Posted in Fantasy, Tor, Uncategorized | Tagged , , , , , , , , , , , , , , , , , , , , , , | Leave a comment

Review: The Ain’t Witchcraft by Seanan McGuire

Author: Seanan McGuire
Series: InCryptid #8
Published: DAW
Released: March 5th, 2019
Received: Own

That Ain’t Witchcraft is the eighth novel in Seanan McGuire’s InCryptid series, and the final novel focused on the one and only, Antimony (Annie) Price. Well, for the moment, anyway. This series has been such a blast to binge, though I still wish that I had picked it up years ago. So much wasted time!

Antimony Price is still on the run, though at least now she’s not alone. She has loyal friends and even a boyfriend along for the ride now. Together, they’re bending luck and trying to find a safe spot to settle down, even if only for a short while.

Somehow, that brought them to Gravesend, Maine. Maine may have a certain reputation, thanks to Stephen King, but Gravesend truly does deserve it. You see, it’s closer to the Crossroads than normal, and has kept one family trapped, while exacting prices from countless others.

Enter James Smith, his best friend was taken by the Crossroads, and he’s going to make them pay. He just needs Annie’s help, and the help of her friends, in order to stand any chance of actually doing so and surviving.

“A cryptozoologist is always prepared for mayhem, whatever form it takes.”

I have binged the whole InCryptid series over the course of a week, and I sincerely think that That Ain’t Witchcraft is my favorite of the entire series (so far). It’s fast-paced, chaotic, full of magic, contracts, and the plight of the Crossroads.

In short, it’s the perfect series for those that love the Ghost Roads series, and have been looking for something else to dive into. It’s a novel full of action and consequences, as well as magic, the supernatural, oh! And don’t forget the Covenant. Or at least, one stubborn member of them, whom I have found that I love to hate.

Actually, I’m really looking forward to reading the next Ghost Roads novel (Angel of the Overpass), simply to see how much what happened in this book affects everything else. I was already really excited for that novel, but now I feel like I can’t wait any longer!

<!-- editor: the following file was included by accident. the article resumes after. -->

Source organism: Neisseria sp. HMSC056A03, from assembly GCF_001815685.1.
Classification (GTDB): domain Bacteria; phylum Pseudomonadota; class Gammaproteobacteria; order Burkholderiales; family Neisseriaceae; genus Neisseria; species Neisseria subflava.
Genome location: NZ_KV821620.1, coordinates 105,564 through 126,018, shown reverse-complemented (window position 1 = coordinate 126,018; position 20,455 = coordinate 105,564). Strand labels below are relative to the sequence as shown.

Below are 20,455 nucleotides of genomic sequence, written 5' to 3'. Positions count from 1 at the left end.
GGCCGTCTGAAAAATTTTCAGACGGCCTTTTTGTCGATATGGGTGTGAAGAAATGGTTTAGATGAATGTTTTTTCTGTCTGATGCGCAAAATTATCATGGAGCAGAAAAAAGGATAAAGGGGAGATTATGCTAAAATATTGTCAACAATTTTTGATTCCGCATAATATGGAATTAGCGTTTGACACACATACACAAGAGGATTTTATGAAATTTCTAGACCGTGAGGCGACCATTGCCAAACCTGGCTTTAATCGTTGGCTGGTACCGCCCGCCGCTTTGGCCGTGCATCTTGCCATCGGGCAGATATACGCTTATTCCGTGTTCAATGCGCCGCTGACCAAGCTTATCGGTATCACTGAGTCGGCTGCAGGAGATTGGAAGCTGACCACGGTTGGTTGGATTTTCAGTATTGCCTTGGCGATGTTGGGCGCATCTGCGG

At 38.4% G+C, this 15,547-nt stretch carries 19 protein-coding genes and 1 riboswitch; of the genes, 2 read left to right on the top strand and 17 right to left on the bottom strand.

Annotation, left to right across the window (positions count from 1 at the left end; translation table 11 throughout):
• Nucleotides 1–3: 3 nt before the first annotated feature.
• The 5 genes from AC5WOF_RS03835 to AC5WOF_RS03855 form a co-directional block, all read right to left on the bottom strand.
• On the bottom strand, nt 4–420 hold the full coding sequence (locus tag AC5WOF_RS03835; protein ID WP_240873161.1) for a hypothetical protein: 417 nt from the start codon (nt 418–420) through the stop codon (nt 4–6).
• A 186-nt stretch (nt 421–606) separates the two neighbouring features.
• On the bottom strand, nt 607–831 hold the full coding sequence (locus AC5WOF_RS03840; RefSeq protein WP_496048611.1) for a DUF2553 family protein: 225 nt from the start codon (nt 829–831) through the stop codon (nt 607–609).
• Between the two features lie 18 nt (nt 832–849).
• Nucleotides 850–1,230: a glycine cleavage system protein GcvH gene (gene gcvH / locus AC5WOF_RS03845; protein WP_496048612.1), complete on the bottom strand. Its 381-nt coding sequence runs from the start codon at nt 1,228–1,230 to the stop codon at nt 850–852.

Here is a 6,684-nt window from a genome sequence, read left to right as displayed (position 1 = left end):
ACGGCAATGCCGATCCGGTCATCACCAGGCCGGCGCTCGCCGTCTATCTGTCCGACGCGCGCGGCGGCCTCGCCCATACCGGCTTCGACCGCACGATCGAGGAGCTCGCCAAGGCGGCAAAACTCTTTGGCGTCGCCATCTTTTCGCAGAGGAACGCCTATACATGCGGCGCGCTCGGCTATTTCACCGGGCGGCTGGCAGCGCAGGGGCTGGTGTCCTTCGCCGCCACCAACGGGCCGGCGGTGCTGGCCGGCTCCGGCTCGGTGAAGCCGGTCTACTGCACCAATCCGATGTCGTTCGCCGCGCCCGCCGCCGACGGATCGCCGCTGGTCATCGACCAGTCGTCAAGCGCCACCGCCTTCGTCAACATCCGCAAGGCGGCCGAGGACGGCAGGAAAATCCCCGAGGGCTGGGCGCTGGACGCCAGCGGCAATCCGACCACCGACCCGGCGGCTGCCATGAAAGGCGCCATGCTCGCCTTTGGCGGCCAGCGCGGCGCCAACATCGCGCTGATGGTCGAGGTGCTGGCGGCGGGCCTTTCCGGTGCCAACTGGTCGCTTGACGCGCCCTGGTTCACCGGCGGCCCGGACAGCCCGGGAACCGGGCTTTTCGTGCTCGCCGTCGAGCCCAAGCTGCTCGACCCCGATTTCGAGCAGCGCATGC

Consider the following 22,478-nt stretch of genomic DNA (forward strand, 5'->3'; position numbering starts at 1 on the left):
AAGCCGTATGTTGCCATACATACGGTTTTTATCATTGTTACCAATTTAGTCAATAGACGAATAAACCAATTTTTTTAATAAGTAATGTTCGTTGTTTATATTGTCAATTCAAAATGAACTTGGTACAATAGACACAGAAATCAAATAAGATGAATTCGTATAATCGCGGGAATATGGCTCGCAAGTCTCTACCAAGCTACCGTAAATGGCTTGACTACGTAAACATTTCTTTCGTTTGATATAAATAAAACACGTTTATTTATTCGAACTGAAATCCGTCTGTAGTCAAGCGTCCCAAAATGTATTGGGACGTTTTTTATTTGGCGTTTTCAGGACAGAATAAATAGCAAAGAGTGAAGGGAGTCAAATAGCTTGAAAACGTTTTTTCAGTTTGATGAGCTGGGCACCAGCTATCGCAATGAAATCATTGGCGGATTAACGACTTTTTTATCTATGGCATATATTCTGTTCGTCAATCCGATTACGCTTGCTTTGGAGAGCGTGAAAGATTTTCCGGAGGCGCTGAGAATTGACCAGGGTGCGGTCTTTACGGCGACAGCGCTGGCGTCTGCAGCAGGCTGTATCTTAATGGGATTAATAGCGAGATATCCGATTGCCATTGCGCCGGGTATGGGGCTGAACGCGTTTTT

“Don’t look back. You’ll never see anything but what you’re doing your best to leave behind, and you’re a lot more likely to trip and fall down, which gives it another chance to eat you.”

One of the many things I loved about this book is the introduction of a new character. James is a great character, and I’m not so secretly hoping we’ll get a book from his perspective at some point in the future. A girl can dream, right? Anyway, what I really appreciate here is that he wasn’t introduced as a romantic interest (thus creating a romantic triangle), but instead as something else (I don’t want to spoil what). Also, I love that Leonard isn’t in the running for Annie’s affections, thank you! I’m perfectly happy with my determination to continue despising him and what he stands for.

“There’s nothing like moonlight and monsters to remind a girl why she loves her job.”

Only two books left and I will officially be caught up in the InCryptid series. That’s going to be a sad day for me, as I have really enjoyed this whole binge session. InCryptid has been a blast to read, and I’m already looking forward to what is next. Speaking of, it looks like we will be switching to Sarah’s perspective for the next two novels (Imaginary Numbers and Calculated Risks).

The Measure of a Monster

Rating: ★ ★ ★ ★

The Measure of a Monster is the short story included at the end of This Ain’t Witchcraft, and we’re back to Alex’s perspective! That was a refreshing surprise, truth be told! This short explains what he has been up to this whole time (it has been a few books at this point), as well as explaining something that was hinted at during the novel.

The Measure of a Monster successfully showed the darker side of human and InCryptid interactions, though by this point most of us know the risks that come with that. Still, it was interesting to see, if a bit horrifying at times.